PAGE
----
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Re: [FWD] Universities Legal Web Accessibility Update


From: Jon Gunderson
Date: Nov 18, 2003 12:17PM


I found the e-mail very disturbing and only reinforcing a outmoded
stereotypes of accessibility, namely the text only site. The goal of
accessibility should be more than just meeting the technical requirements
of Section 508 or W3C WCAG, but moving toward accessible design that will
benefit all users, including people with disabilities. I have seen far to
many sites that comply with Section 508 and are still not functionally
accessible to people with disabilities.

It is an unfortunate e-mail that will play into the ignorance of many of
its recipients.


At 01:09 PM 11/18/2003 -0500, Sarah Horton wrote:
>I thought WebAIM readers might be interested in this unsolicited
>info-advertisement I received from Usablenet. I found it more than a
>little troubling that they seem to be promoting their text transcoder as a
>solution to 504/ADA compliance:
>"Basically, you need to offer good access to digital content and offering
>a text mode would be an easy way to achieve this."
>I expect this language will be very enticing to schools who want to/have
>to make their sites accessible, especially the "easy" part. It's hard work
>retrofitting a site for accessibility, and most colleges/universities do
>not have centralized control and resources. The idea of slapping a
>"text-only version" link on all pages and getting on it is going to sound
>mightly attractive.
>Does anyone else find this troubling?
>--- Forwarded Message from <EMAIL REMOVED> ---
> >Date: Tue, 18 Nov 2003 05:05:22 -0500
> >Subject: Universities Legal Web Accessibility Update
>We are seeing an increasing number of Universities create policies
>around web accessibility and every day many people ask us, "what are the
>legal requirements for our university's website"?
>In summary:
>You may not need to do as much as you once thought - Section 508 may not
>apply to your University or College but Section 504 and the ADA do for
>sure. Even if Section 508 does apply to you, you only have to worry
>about meeting these standards for content created after June 21st 2001.
>See full legal notes below.
>With focus on solutions many Universities, including Penn State
>University, have adopted a solution to address these two areas:
>1. Content not affected by Section 508
>Create a text mode dynamically based on the graphics mode: LIFT Text
>Transcoder - see the Penn State page and how they use this tool:
>Get a product demo:
>2. Content affected by Section 508
>Provide web designers with a tool that plugs into their authoring
>environment and builds compliant content as-they-go: - see how Penn
>State is using LIFT for Dreamweaver:
>Get product demo: http://www.usablenet.com/frontend/demoform.jsp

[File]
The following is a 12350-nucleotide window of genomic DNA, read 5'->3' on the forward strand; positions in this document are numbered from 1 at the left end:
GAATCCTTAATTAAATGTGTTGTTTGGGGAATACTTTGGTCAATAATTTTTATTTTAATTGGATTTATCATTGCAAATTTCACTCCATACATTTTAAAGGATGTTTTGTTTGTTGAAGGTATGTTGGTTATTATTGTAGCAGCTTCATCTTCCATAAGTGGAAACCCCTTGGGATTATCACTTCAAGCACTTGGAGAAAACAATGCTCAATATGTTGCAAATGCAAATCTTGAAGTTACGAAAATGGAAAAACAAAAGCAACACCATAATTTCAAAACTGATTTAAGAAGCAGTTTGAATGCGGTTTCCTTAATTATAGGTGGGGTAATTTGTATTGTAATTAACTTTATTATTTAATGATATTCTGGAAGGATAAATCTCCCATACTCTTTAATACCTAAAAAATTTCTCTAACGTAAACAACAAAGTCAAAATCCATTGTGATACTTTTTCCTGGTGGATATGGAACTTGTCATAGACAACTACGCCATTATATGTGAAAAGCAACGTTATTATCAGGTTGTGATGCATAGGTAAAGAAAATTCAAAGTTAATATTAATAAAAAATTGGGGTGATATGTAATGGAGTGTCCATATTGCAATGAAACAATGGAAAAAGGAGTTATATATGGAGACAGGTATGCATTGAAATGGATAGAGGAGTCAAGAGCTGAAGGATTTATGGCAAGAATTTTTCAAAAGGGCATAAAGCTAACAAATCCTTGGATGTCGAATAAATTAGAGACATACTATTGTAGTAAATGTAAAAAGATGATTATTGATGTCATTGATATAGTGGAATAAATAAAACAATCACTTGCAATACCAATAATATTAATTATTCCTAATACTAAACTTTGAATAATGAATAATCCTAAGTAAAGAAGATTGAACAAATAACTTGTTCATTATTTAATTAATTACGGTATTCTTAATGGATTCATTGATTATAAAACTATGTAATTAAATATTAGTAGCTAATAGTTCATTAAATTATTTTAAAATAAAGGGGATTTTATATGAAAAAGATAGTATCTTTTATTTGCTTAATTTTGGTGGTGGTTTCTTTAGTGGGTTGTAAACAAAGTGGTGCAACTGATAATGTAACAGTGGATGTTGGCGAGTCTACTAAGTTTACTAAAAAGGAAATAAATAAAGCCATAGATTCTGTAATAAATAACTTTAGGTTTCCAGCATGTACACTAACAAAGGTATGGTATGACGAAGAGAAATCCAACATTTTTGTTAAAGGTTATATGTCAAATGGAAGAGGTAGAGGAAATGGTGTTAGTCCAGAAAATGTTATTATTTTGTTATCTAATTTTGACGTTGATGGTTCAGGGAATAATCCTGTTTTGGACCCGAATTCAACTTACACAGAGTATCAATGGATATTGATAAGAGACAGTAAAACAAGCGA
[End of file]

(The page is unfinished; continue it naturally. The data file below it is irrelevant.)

>Below we have outlined in detail, the current legal standards for US
>Colleges and Universities in order to help you determine what you need
>to do with YOUR content.
>1. Does a University web site have to be Section 508 Compliant?
>No! UNLESS you are a State Entity in a State that receives funds under
>the Tech Act.
>(Section 508 applies to Federal departments and agencies and does not
>apply to recipients of Federal funds. However, states receiving Federal
>funds under the Tech Act are required to comply with Section 508.
>2. So, if Section 508 does not apply to my University, then what does?
>And what do I have to do to meet those requirements?
>You must comply with the standards set by Section 504 of the
>Rehabilitation Act and the ADA.
>Basically, you need to offer good access to digital content and offering
>a text mode would be an easy way to achieve this.
>Specifically the U.S. Department of Justice (USDOJ) has issued only one
>policy ruling letter concerning web site accessibility, dated September
>9, 1996 - Under the rationale of "effective communication", the USDOJ
>Letter states that ADA Titles II and III require state and local
>government entities and the business sector (including Universities) to
>effectively reach all users when communicating via the Internet. The
>effective communication rule applies to entities using the Internet to
>convey information about their programs, goods or services and they must
>be prepared to do so via an accessible medium.
>Specifically addressing the needs of people with visual disabilities,
>the USDOJ Letter points out that providing a text format rather than a
>graphical format ensures the accessibility of the Internet for
>individuals using screen readers.
>(source: http://www.icdri.org/CynthiaW/the_digital_divide.htm)
>3. If Section 508 applies to my University what do I have to do?
>If you are a State Entity and your state receives funds under the Tech
>Act then you have to follow the content requirements set out under
>section 508 for content created AFTER June 21st 2001. See:
>All content created prior to this date is not subject to Section 508 but
>would be covered by Section 504 and the ADA (see #2 above)
>4. Are there any other laws that I need to be aware of?
>Yes, if you are a State Entity, you may be affected by a Law that has
>been passed in your individual state. You should check with your State
>CIO office for an update on what is required.
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>http://liftonline.usablenet.com/users_email/scripts/remove.php3?email= <EMAIL REMOVED> &address_id=595631107
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Jon Gunderson, Ph.D., ATP
Coordinator of Assistive Communication and Information Technology
Division of Rehabilitation - Education Services
College of Applied Life Studies
University of Illinois at Urbana/Champaign
1207 S. Oak Street, Champaign, IL 61820

Voice: (217) 244-5870
Fax: (217) 333-0248


WWW: http://cita.rehab.uiuc.edu/
WWW: http://www.staff.uiuc.edu/~jongund

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